In Systems Biology, spatial modelling allows an accurate description of phenomena whose behaviour is influenced by the spatial arrangement of the elements. In this thesis, we present various modelling formalisms with spatial features, each using a different abstraction level of the real space. From the formalisms with the most abstract notion of space, to the most concrete, we formally define the MIM Calculus with compartments, the Spatial P systems, and the Spatial CLS. Each formalism is suitable for the description of different kinds of systems, which call for the use of different space modelling abstractions. We present models of various real-world systems which benefit from the ability to precisely describe space-dependent behaviours.
We define the MIM Calculus, inspired by Molecular Interaction Maps, a graphical notation for bioregulatory networks. The MIM Calculus provides high-level operators with a direct biological meaning, which are used to describe the interaction capabilities of the elements of such systems. Its spatial extension includes the most abstract notion of space, namely it only allows the modelling of compartments. Such a feature allows distinguishing only the abstract position where an element is, identified by the name of the compartment.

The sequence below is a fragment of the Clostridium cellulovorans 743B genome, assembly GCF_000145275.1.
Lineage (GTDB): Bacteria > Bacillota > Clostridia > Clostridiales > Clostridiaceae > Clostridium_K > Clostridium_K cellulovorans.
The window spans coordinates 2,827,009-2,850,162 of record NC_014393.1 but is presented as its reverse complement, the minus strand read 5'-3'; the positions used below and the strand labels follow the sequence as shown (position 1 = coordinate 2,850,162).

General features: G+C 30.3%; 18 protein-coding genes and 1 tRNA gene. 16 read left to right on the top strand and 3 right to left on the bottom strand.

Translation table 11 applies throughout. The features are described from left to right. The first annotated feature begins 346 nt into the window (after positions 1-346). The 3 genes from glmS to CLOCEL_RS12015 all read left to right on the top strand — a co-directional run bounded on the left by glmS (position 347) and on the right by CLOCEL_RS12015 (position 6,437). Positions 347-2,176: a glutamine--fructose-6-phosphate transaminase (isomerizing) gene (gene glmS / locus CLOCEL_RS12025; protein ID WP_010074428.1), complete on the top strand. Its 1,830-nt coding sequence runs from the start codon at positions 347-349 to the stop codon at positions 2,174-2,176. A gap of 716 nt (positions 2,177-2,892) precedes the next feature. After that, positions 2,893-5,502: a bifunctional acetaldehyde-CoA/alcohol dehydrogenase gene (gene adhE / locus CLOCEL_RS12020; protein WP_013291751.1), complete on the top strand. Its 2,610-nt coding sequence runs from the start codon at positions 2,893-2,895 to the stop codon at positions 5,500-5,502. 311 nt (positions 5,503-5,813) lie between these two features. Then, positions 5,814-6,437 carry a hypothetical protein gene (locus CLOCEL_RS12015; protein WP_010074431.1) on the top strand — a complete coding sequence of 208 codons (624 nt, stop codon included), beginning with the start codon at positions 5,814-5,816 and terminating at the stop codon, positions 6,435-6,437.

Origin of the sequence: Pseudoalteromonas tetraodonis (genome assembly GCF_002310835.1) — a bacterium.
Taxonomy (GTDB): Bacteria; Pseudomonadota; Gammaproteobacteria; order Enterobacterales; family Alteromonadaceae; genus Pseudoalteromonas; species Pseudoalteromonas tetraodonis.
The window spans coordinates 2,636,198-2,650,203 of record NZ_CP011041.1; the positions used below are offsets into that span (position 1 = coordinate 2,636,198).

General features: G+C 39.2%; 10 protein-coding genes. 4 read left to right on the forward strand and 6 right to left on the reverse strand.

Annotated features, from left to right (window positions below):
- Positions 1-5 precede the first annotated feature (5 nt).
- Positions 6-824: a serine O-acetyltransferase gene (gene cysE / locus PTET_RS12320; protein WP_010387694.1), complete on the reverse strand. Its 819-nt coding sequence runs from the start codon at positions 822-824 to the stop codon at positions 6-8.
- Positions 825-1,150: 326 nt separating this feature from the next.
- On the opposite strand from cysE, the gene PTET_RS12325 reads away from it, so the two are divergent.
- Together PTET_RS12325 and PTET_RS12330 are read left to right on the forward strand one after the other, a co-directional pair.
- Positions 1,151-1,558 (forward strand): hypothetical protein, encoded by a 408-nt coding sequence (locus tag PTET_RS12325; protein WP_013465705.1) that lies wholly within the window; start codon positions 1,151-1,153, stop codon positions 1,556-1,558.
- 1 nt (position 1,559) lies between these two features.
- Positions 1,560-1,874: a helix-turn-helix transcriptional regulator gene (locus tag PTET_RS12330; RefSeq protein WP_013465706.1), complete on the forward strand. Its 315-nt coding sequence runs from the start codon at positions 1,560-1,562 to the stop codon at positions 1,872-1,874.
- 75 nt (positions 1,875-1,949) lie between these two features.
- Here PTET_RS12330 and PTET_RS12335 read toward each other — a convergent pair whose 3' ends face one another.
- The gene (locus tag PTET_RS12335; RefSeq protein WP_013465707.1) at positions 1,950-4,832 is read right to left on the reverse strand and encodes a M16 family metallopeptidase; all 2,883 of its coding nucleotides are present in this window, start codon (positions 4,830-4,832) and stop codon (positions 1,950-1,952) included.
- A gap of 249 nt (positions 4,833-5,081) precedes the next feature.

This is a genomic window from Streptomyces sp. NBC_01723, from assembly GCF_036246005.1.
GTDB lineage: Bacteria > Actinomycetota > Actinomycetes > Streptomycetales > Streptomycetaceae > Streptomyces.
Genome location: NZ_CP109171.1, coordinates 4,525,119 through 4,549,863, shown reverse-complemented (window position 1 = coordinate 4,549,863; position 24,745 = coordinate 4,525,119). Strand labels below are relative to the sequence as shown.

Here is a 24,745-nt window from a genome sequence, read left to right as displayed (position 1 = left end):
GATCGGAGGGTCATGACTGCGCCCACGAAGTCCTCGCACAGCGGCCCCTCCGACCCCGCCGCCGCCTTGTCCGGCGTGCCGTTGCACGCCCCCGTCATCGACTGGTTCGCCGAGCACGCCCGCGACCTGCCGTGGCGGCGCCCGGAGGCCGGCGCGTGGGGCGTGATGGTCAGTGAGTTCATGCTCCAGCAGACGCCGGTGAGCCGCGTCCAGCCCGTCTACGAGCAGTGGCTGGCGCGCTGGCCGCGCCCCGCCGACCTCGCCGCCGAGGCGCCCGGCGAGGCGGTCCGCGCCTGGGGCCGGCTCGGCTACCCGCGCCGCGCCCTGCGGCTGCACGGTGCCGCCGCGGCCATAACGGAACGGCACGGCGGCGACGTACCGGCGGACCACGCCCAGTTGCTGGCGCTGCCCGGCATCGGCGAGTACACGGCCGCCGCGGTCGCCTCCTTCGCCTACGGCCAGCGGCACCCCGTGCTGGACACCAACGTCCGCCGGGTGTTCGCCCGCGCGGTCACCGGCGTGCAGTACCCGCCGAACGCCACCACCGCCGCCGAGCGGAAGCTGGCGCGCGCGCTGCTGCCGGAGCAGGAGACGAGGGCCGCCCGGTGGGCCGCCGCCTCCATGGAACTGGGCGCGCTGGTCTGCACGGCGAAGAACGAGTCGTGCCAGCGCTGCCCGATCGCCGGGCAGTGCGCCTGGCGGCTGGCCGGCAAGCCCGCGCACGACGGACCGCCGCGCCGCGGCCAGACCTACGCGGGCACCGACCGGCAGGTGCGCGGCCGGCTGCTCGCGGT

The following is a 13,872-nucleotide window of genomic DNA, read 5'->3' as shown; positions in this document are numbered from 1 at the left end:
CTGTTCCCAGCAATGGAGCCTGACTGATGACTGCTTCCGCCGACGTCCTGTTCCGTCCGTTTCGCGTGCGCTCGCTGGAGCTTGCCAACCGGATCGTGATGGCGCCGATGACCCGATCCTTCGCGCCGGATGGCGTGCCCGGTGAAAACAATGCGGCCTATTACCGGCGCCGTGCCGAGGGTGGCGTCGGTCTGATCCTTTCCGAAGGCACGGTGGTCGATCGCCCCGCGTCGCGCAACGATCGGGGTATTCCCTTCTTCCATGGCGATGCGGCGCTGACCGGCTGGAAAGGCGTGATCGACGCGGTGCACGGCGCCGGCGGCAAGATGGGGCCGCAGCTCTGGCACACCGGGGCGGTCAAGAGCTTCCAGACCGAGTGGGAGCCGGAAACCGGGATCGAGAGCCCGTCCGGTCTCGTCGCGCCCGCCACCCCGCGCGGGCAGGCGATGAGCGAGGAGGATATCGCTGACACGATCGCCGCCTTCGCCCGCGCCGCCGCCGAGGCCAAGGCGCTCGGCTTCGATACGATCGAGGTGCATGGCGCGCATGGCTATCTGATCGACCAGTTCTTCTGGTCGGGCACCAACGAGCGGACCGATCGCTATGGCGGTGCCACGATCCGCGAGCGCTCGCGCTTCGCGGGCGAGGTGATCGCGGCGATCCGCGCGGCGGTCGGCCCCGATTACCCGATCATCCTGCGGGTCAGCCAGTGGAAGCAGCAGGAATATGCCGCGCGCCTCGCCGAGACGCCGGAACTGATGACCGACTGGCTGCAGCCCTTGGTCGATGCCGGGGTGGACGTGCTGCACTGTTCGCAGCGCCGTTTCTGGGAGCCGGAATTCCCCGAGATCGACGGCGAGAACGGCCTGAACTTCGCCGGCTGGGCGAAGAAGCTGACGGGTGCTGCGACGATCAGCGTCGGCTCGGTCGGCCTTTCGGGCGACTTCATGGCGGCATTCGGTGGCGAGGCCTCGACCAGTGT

Subsequently, we propose a spatial extension to the membrane computing formalism P systems. In this case, we follow a more precise approach to spatial modelling, by embedding membranes and objects in a two-dimensional discrete space. Some objects of a Spatial P system can be declared as mutually exclusive objects, with the constraint that each position can accommodate at most one of them. The distinction between ordinary and mutually exclusive objects can be thought of as an abstraction on the size of the objects. We study the computational complexity of the formalism and the problem of efficient simulation of some kinds of models.
Finally, we present the Spatial Calculus of Looping Sequences (Spatial CLS), which is an extension of the Calculus of Looping Sequences (CLS), a formalism geared towards the modelling of cellular systems. In this case, models are based on two/three dimensional continuous space, and allow an accurate description of the motion of the elements, and of their size. In particular, Spatial CLS allows the description of the space occupied by elements and membranes, which can change their sizes dynamically as the system evolves. Space conflicts which may occur can be resolved by performing a rearrangement of elements and membranes. As example applications of the calculus we present a model of cell proliferation, and a model of the quorum sensing process in Pseudomonas aeruginosa.